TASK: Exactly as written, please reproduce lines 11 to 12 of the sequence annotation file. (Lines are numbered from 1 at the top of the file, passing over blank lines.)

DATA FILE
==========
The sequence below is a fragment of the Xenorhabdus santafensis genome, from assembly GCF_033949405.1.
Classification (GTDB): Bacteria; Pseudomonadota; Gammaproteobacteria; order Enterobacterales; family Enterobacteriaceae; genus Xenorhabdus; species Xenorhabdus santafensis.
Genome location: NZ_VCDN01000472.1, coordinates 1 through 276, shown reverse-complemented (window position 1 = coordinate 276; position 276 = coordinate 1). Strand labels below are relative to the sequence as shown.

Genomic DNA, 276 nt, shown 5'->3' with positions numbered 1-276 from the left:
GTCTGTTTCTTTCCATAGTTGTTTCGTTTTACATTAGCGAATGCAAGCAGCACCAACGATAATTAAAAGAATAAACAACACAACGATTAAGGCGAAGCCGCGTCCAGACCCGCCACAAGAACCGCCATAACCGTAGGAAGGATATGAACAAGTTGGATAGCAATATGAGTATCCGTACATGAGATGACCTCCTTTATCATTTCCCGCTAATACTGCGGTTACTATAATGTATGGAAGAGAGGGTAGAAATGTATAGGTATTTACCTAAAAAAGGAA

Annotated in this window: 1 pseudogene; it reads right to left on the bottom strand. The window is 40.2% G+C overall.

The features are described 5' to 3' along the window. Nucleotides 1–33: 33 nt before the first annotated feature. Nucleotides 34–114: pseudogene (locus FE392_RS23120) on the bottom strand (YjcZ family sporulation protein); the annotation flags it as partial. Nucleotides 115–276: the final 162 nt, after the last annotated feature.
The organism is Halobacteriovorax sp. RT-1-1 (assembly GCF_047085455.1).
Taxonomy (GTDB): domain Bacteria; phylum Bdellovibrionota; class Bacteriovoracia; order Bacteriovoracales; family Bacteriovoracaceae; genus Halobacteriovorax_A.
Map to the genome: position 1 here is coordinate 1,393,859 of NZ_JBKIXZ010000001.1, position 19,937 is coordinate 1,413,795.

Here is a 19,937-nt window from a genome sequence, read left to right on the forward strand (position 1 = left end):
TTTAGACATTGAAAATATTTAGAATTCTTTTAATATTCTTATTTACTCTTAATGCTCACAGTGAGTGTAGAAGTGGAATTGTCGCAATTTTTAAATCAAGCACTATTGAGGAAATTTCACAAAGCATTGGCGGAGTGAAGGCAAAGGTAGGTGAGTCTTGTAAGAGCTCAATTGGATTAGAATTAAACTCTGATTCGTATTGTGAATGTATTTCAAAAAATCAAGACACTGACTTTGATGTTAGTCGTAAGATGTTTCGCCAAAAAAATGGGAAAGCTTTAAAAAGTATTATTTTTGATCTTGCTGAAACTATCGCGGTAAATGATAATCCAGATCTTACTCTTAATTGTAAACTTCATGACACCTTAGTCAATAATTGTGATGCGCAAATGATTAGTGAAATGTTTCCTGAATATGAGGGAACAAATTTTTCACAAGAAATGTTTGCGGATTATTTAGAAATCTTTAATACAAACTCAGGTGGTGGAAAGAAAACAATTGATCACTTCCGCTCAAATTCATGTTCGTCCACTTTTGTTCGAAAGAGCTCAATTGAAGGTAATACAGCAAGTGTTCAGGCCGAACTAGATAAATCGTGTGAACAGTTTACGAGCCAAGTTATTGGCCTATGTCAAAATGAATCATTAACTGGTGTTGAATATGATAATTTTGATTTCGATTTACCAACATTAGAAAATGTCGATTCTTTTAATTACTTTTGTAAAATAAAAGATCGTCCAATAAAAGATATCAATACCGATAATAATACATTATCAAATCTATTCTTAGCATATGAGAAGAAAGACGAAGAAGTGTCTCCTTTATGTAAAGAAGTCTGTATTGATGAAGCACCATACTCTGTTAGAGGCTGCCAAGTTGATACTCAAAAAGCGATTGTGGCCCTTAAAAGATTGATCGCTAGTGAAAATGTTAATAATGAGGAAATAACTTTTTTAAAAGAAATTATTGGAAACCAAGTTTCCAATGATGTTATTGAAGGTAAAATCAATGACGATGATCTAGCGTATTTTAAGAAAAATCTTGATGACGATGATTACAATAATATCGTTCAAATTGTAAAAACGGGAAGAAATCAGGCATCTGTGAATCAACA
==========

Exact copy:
Here is a 19,937-nt window from a genome sequence, read left to right on the forward strand (position 1 = left end):
TTTAGACATTGAAAATATTTAGAATTCTTTTAATATTCTTATTTACTCTTAATGCTCACAGTGAGTGTAGAAGTGGAATTGTCGCAATTTTTAAATCAAGCACTATTGAGGAAATTTCACAAAGCATTGGCGGAGTGAAGGCAAAGGTAGGTGAGTCTTGTAAGAGCTCAATTGGATTAGAATTAAACTCTGATTCGTATTGTGAATGTATTTCAAAAAATCAAGACACTGACTTTGATGTTAGTCGTAAGATGTTTCGCCAAAAAAATGGGAAAGCTTTAAAAAGTATTATTTTTGATCTTGCTGAAACTATCGCGGTAAATGATAATCCAGATCTTACTCTTAATTGTAAACTTCATGACACCTTAGTCAATAATTGTGATGCGCAAATGATTAGTGAAATGTTTCCTGAATATGAGGGAACAAATTTTTCACAAGAAATGTTTGCGGATTATTTAGAAATCTTTAATACAAACTCAGGTGGTGGAAAGAAAACAATTGATCACTTCCGCTCAAATTCATGTTCGTCCACTTTTGTTCGAAAGAGCTCAATTGAAGGTAATACAGCAAGTGTTCAGGCCGAACTAGATAAATCGTGTGAACAGTTTACGAGCCAAGTTATTGGCCTATGTCAAAATGAATCATTAACTGGTGTTGAATATGATAATTTTGATTTCGATTTACCAACATTAGAAAATGTCGATTCTTTTAATTACTTTTGTAAAATAAAAGATCGTCCAATAAAAGATATCAATACCGATAATAATACATTATCAAATCTATTCTTAGCATATGAGAAGAAAGACGAAGAAGTGTCTCCTTTATGTAAAGAAGTCTGTATTGATGAAGCACCATACTCTGTTAGAGGCTGCCAAGTTGATACTCAAAAAGCGATTGTGGCCCTTAAAAGATTGATCGCTAGTGAAAATGTTAATAATGAGGAAATAACTTTTTTAAAAGAAATTATTGGAAACCAAGTTTCCAATGATGTTATTGAAGGTAAAATCAATGACGATGATCTAGCGTATTTTAAGAAAAATCTTGATGACGATGATTACAATAATATCGTTCAAATTGTAAAAACGGGAAGAAATCAGGCATCTGTGAATCAACA